Not all of you have the time, the space and the desire to grow veggies. I think everyone appreciates that having local farmers is important, and many of you have signed up with a farm CSA to get a box of vegetables each week during the summer. Even now many CSAs have fall or winter programs to supply you with root crops and spinach or brassicas like Brussels sprouts or kale. If you can’t get into a CSA program, think about buying local vegetables at your local food coop.

Why are local vegetables important? I have read that the average vegetable in a big grocery store travels over 2,000 miles at some times of the year. That’s right, we in New England get veggies from California, Florida, Texas and other warmer places. I am interested in reducing my carbon footprint by reducing the use of fossil fuels. Those big 18-wheelers crossing the country use a lot of diesel fuel. And fruits from Mexico and South America? I avoid them. I can (mostly) live without fruit that travels long distances.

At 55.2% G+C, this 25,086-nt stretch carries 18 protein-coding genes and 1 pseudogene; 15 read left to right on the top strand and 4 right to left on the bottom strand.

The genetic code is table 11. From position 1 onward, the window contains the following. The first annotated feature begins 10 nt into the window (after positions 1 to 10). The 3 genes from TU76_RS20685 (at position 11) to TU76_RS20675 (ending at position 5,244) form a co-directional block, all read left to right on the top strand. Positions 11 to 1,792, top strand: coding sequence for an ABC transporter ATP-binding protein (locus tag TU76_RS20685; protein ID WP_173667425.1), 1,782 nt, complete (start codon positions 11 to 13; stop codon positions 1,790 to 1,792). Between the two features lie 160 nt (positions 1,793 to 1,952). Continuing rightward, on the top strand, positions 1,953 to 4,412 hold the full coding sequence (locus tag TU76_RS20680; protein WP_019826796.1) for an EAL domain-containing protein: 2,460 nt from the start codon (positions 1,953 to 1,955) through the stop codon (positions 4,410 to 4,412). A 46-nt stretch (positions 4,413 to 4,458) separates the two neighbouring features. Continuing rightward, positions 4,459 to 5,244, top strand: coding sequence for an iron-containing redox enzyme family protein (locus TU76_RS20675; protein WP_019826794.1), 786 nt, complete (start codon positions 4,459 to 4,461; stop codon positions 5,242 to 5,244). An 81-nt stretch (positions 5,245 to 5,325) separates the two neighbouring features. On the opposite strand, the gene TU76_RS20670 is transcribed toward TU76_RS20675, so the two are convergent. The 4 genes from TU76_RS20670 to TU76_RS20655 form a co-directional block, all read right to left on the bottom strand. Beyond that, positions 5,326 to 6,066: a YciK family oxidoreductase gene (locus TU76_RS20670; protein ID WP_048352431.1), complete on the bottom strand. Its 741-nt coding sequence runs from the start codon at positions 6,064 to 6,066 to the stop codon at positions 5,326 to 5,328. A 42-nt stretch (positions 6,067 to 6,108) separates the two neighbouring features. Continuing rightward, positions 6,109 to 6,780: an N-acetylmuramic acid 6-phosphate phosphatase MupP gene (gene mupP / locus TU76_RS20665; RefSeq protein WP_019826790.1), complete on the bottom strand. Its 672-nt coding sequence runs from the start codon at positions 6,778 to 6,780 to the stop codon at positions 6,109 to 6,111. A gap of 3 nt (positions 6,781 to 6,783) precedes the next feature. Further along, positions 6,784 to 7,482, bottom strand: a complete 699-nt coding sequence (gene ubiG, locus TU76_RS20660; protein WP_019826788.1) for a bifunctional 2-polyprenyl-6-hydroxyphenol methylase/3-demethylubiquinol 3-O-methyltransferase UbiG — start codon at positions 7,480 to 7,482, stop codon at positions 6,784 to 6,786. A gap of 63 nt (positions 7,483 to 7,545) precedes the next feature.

I am not claiming I have given up citrus fruit to save the atmosphere. But instead of getting a case of oranges, I can buy a few and get my citrus fix from orange juice, which is much more concentrated than fresh fruit, and easier to transport. Local apples are available pretty much year-round, store well and are tasty and nutritious.

So what will I have on my table for holiday feasts, both now and in December? Potatoes, for sure. They are easy to grow, very productive and store well. In a bed 50 feet long and 3 feet wide in full sun I can grow 50 pounds of potatoes.